Many Python programmers are probably unaware that the syntax of
for val in iterable:
(This is inspired by @Mark Tolonen's answer.)
if statement runs its
else clause if its condition evaluates to false.
while loop runs the else clause if its condition evaluates to false.
This rule matches the behavior you described:
breakstatement, you exit out of the loop without evaluating the condition, so the condition cannot evaluate to false and you never run the else clause.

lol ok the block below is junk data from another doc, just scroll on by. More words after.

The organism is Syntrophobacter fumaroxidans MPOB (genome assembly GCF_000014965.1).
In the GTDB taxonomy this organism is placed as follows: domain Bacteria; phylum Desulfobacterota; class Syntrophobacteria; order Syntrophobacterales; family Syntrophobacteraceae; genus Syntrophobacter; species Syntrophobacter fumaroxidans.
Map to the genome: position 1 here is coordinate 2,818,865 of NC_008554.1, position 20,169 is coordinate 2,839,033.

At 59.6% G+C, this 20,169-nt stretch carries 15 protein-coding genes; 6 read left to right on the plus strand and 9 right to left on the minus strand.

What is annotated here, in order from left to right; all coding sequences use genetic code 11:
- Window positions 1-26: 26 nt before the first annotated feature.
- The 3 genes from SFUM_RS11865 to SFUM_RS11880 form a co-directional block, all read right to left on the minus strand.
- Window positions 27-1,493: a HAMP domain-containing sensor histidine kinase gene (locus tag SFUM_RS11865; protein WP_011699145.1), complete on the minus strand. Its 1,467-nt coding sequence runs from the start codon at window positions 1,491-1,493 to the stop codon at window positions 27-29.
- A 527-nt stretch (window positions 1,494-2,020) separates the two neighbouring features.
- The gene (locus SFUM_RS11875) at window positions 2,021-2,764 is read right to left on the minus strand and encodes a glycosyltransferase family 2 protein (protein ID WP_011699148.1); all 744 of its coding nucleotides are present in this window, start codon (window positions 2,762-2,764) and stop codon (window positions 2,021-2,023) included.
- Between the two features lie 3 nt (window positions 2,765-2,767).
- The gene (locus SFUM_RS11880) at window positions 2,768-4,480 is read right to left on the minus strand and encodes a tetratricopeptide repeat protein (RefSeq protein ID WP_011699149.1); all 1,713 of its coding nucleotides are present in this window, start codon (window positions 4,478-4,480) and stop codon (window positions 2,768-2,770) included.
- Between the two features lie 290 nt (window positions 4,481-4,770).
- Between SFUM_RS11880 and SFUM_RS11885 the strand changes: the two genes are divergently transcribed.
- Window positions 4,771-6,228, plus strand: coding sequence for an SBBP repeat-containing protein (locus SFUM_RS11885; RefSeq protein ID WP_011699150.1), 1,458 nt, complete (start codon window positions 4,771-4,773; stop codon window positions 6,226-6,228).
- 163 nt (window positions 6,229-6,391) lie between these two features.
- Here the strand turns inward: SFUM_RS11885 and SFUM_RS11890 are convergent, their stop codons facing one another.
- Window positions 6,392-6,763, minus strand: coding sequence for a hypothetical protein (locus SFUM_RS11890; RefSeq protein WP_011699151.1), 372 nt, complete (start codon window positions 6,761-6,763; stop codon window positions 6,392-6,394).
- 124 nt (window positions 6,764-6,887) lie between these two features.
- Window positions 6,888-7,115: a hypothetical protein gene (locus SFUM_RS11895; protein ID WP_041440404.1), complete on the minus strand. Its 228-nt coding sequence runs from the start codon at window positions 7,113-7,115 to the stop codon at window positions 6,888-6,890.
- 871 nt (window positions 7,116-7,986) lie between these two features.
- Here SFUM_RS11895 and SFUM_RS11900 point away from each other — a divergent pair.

continuestatement, you evaluate the condition again, and do exactly what you normally would at the beginning of a loop iteration. So, if the condition is true, you keep looping, but if it is false you run the else clause.
return, do not evaluate the condition and therefore do not run the else clause.
for loops behave the same way. Just consider the condition as true if the iterator has more elements, or false otherwise.